Dementia and Night Wandering

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A diagnosis of Alzheimer’s disease or another form of dementia brings its own unique set of challenges apart from typical aging issues. This class of disease robs one of their mental capacity while leaving their physical body unscathed. The result is someone who may be physically strong and healthy, but without the ability to reason, make good decisions, or even communicate their wants or needs to their caregiver. Aging brings its own challenges with advancing years. Loss of flexibility makes us more vulnerable to falls, changes in dietary needs may make us gain or lose weight to unhealthy levels, and reduced ability to see or hear further limits our connection to the world we live in. Add to this the confusion and frustration of dealing with dementia and you have a recipe for disaster waiting to happen.

One common fear most of us have as we age is the danger of falling, especially at night in the dark. As we age, we may get up in the night for bathroom needs or a drink of water. When someone with Alzheimer’s disease feels these urges they might not remember where the bathroom is, or what to do when they get there. If they begin to wander at night as the disease progresses, they could end up injuring themselves badly if they trip and fall.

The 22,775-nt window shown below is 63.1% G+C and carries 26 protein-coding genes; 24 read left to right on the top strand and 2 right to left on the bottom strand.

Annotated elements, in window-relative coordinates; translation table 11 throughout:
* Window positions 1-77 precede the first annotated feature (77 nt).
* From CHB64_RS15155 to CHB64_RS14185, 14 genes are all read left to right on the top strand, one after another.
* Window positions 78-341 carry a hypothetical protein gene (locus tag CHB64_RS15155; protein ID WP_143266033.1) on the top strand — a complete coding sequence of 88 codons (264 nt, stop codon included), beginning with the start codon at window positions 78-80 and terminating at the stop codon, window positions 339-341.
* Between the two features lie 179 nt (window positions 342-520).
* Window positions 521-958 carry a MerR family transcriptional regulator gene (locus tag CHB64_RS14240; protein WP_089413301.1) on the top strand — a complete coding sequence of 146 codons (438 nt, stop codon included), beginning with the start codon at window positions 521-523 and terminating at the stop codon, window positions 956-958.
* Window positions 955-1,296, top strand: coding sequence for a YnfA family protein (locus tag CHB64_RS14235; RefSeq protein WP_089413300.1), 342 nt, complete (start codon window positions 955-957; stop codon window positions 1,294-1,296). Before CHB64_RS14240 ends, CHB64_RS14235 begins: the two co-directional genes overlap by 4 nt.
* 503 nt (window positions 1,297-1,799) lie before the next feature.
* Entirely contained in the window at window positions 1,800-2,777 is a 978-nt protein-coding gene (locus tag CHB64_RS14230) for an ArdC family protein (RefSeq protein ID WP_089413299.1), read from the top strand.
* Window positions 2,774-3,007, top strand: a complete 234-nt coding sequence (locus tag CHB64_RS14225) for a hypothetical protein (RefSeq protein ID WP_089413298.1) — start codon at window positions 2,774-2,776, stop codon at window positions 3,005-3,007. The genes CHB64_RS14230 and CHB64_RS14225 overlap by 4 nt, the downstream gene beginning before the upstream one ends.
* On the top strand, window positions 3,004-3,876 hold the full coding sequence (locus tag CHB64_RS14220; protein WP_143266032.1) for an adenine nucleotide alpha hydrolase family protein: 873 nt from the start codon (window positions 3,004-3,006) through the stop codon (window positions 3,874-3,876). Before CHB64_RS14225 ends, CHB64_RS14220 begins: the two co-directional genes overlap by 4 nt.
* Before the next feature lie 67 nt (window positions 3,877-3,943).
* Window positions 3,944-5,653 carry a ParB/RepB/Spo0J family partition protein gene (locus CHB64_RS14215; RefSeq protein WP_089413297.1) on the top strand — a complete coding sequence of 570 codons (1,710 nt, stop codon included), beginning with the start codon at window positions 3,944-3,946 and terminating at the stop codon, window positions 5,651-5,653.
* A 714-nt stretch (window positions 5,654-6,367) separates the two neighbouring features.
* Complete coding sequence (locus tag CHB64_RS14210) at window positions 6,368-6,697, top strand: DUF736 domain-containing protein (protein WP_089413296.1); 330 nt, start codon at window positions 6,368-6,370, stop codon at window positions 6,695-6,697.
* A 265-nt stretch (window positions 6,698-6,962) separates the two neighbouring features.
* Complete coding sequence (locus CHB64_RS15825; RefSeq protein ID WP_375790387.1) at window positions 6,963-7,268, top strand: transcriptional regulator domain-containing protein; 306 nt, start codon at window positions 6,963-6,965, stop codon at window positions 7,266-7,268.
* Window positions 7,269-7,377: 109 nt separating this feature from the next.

Does this possibility prevent you from getting a good night’s sleep? If so, you’re not alone. It’s quite reasonable to fear your mom or dad will become a victim of their nocturnal rambling in the dark. If this worry disrupts your sleep patterns, you could end up getting sick yourself and become unable to provide the care they need. Many family caregivers struggle with getting enough rest when their loved one becomes a night wanderer, but there are things you can do to make the situation safer and more conducive to helping you sleep through the night.

For starters, you might put a baby monitor in your loved one’s room so you will hear them when they get up at night. There is also technology that puts sensors under the mattress or on the floor beside the bed that will emit an alarm when the sleeper gets out of bed. And if you really need to sleep through the night, you could ask a family member or hire a professional caregiver to sit up at night outside your loved one’s bedroom door so they can intercept the wanderer and help them get resettled in the night. Here are more suggestions for managing wandering both at night and during the day. It’s true that the better you can rest, the better care you can give.

Chris and I hope you’ll join us this week at Heart of the Caregiver and share your heart about losing sleep over things that go bump in the night.

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